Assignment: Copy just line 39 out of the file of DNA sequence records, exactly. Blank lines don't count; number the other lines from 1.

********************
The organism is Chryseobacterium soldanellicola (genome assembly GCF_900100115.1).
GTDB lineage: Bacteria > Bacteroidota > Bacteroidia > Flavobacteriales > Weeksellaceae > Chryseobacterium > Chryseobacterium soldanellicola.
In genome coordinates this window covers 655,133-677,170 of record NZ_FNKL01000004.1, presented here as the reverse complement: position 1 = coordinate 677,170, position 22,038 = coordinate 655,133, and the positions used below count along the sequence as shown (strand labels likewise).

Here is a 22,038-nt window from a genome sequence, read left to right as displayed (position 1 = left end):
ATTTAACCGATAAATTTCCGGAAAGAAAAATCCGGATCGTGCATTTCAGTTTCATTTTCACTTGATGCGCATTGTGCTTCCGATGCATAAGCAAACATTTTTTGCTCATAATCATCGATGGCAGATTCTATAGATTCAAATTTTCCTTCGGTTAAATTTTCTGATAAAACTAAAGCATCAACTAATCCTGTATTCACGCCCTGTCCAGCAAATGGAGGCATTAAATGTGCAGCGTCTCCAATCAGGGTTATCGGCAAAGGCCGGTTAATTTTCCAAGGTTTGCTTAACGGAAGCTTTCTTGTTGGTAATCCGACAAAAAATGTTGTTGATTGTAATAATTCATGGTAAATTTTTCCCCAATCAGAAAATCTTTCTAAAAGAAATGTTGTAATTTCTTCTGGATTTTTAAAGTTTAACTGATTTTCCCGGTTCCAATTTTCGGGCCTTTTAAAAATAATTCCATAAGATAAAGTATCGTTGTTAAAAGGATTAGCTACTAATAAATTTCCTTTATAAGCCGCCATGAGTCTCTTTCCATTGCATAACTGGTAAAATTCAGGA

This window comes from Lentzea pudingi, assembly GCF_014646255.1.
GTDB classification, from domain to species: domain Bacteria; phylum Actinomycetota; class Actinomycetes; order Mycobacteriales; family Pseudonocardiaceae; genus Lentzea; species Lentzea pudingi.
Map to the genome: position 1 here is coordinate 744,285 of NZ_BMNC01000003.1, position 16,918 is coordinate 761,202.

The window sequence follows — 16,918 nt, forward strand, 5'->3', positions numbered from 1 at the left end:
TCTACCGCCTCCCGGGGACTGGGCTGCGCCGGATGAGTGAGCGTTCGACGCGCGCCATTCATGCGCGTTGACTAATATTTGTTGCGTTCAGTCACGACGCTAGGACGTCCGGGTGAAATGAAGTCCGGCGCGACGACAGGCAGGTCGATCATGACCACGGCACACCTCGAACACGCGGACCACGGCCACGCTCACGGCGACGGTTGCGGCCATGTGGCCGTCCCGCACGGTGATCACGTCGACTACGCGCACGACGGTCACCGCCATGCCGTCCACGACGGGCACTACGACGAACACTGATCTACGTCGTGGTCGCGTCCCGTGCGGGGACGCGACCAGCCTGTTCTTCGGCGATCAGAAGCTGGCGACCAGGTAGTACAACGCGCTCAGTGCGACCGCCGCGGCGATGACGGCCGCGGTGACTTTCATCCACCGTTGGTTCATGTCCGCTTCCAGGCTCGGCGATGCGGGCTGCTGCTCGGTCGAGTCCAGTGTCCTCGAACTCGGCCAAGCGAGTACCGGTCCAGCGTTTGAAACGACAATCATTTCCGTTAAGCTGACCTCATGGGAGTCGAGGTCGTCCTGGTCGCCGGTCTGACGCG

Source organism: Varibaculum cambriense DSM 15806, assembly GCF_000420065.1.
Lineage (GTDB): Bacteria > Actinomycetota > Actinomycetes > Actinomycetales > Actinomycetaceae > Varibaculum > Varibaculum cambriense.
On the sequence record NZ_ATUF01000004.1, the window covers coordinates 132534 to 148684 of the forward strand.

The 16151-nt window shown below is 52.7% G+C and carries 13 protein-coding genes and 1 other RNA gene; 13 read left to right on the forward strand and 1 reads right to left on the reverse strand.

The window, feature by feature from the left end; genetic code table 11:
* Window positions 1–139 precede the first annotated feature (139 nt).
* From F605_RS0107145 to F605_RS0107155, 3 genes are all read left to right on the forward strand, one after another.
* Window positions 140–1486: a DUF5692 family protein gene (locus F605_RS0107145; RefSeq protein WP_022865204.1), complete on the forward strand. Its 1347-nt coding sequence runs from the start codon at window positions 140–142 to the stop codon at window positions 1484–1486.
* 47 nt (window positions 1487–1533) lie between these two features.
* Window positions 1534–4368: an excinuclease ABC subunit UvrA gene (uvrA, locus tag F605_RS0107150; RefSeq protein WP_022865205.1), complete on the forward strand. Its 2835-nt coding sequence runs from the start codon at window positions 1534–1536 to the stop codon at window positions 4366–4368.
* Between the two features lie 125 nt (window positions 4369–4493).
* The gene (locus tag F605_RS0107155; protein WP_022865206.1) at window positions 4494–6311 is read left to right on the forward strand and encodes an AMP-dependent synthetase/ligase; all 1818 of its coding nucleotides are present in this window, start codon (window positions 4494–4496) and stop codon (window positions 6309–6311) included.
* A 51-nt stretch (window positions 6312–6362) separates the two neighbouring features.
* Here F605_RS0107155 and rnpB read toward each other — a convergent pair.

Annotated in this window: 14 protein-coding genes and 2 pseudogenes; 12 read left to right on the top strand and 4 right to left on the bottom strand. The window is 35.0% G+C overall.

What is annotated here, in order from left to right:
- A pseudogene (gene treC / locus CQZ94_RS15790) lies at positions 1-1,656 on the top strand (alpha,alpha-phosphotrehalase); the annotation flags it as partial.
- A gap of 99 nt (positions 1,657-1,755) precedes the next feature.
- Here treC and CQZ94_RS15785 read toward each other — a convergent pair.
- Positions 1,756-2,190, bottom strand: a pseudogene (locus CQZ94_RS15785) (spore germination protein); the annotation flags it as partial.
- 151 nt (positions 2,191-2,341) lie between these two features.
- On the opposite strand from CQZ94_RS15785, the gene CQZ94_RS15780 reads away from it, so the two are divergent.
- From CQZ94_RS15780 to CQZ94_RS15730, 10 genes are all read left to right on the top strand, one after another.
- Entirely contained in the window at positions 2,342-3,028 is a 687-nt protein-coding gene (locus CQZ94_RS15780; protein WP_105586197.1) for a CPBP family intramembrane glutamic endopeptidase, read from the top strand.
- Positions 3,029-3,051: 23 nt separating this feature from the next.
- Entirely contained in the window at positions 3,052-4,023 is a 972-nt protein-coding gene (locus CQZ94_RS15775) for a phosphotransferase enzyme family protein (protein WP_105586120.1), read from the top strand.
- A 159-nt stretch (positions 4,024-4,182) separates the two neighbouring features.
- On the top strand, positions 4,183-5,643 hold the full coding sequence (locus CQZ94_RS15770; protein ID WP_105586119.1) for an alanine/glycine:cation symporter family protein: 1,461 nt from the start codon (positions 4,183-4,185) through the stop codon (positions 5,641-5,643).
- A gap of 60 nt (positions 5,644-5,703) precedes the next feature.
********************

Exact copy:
- A gap of 60 nt (positions 5,644-5,703) precedes the next feature.